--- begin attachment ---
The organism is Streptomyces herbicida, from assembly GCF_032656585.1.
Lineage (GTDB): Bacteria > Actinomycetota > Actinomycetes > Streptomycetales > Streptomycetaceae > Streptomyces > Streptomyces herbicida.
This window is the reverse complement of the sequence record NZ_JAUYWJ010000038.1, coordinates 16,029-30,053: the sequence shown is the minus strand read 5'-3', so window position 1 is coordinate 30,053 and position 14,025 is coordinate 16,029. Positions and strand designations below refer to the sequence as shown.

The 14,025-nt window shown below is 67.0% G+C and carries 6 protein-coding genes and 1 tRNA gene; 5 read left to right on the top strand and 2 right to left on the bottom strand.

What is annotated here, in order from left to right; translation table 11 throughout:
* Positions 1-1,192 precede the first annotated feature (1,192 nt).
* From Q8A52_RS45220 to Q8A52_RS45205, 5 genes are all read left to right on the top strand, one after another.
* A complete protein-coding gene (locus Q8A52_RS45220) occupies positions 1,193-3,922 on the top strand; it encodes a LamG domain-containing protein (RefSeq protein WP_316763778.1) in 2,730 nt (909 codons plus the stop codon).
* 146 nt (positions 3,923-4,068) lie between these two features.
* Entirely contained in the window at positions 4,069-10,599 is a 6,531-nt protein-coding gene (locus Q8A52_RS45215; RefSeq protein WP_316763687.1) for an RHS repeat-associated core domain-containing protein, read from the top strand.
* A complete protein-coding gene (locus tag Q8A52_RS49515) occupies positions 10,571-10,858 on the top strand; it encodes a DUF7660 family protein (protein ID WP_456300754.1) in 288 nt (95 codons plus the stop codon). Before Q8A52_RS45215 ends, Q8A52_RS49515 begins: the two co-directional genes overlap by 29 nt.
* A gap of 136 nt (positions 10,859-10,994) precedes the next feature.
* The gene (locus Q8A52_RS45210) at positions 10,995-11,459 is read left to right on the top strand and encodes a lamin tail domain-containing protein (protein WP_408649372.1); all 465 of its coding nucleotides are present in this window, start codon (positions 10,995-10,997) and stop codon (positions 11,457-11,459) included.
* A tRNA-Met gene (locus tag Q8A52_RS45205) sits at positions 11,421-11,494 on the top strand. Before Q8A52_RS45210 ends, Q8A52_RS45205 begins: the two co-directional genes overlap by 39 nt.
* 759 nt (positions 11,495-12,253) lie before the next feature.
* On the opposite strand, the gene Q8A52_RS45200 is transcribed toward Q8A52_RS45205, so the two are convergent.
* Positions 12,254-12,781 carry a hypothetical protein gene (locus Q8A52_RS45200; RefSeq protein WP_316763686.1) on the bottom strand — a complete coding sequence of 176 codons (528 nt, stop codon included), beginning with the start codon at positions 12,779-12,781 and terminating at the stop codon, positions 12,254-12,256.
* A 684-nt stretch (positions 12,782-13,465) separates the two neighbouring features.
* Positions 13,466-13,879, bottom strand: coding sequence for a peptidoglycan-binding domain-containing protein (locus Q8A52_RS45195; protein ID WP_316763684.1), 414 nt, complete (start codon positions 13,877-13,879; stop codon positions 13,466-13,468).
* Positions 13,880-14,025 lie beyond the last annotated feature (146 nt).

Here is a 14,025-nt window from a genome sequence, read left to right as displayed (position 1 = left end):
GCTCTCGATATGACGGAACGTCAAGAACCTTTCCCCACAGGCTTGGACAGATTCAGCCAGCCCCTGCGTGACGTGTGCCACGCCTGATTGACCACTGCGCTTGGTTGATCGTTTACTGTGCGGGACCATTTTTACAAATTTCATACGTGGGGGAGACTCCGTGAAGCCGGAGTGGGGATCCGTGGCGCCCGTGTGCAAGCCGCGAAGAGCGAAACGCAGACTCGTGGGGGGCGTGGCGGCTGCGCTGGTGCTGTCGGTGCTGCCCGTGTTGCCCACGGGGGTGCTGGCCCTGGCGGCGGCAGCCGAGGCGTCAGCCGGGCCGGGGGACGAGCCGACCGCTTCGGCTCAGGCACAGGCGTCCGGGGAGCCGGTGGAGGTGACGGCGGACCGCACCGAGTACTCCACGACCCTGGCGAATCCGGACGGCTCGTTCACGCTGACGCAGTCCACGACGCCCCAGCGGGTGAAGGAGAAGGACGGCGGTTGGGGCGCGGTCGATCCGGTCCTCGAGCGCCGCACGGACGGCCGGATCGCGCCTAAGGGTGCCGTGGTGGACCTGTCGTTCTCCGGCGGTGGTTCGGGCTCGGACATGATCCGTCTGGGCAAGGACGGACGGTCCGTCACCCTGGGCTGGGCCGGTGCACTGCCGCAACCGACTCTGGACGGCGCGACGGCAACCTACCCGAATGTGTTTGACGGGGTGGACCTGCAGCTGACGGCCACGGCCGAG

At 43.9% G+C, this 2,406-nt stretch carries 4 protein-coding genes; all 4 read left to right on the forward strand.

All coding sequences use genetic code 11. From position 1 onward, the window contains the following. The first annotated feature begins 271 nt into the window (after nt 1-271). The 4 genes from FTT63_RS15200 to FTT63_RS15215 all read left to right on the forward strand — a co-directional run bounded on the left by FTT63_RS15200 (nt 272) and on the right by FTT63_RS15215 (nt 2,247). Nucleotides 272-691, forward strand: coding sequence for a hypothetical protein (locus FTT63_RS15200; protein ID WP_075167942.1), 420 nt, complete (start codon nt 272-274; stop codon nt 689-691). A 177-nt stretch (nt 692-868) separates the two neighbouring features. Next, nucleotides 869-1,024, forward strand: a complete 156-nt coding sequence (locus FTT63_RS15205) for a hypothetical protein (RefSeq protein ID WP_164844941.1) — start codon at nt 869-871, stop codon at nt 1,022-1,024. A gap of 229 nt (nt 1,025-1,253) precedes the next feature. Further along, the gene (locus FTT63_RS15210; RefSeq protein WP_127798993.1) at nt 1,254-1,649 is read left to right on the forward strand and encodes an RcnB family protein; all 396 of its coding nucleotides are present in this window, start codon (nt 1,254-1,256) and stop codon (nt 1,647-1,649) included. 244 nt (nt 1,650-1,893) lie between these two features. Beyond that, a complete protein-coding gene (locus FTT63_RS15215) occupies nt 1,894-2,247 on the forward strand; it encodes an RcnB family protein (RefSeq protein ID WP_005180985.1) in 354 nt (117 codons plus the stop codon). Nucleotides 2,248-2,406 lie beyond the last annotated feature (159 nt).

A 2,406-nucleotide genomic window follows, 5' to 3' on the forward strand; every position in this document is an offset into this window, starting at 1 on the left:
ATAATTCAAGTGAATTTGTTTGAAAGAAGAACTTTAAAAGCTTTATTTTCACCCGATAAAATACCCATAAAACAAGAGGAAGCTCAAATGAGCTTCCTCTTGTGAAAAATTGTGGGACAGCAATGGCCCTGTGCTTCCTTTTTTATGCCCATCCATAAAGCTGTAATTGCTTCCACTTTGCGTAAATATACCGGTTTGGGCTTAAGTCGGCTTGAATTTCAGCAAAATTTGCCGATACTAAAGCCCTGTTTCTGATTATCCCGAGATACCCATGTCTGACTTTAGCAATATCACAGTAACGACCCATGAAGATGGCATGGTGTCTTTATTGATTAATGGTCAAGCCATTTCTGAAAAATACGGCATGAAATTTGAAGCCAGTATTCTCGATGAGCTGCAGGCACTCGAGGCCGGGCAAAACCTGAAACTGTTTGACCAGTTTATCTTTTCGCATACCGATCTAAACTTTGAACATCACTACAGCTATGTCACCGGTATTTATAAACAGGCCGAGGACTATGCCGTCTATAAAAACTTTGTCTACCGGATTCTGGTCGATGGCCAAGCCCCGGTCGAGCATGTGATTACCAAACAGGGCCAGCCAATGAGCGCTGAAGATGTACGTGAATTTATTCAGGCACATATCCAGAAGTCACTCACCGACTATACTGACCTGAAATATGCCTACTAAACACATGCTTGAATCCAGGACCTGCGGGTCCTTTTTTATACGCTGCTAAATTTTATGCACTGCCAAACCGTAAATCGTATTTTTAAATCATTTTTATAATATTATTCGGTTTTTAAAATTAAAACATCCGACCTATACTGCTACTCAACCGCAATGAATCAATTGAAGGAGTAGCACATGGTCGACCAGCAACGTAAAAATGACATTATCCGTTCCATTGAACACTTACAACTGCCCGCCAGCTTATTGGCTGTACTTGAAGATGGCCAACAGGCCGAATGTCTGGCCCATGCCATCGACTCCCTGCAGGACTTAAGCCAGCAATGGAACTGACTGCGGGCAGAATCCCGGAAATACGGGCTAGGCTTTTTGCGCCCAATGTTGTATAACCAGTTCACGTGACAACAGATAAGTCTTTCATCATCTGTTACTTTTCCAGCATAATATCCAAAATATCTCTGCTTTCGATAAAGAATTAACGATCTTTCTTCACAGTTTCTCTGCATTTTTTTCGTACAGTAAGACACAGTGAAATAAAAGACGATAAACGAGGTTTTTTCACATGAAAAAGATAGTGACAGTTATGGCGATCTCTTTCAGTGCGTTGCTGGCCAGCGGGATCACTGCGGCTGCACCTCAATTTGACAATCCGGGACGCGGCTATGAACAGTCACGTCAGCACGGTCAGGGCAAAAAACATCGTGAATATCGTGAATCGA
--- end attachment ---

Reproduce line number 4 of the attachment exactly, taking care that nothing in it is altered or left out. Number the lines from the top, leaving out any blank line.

The 14,025-nt window shown below is 67.0% G+C and carries 6 protein-coding genes and 1 tRNA gene; 5 read left to right on the top strand and 2 right to left on the bottom strand.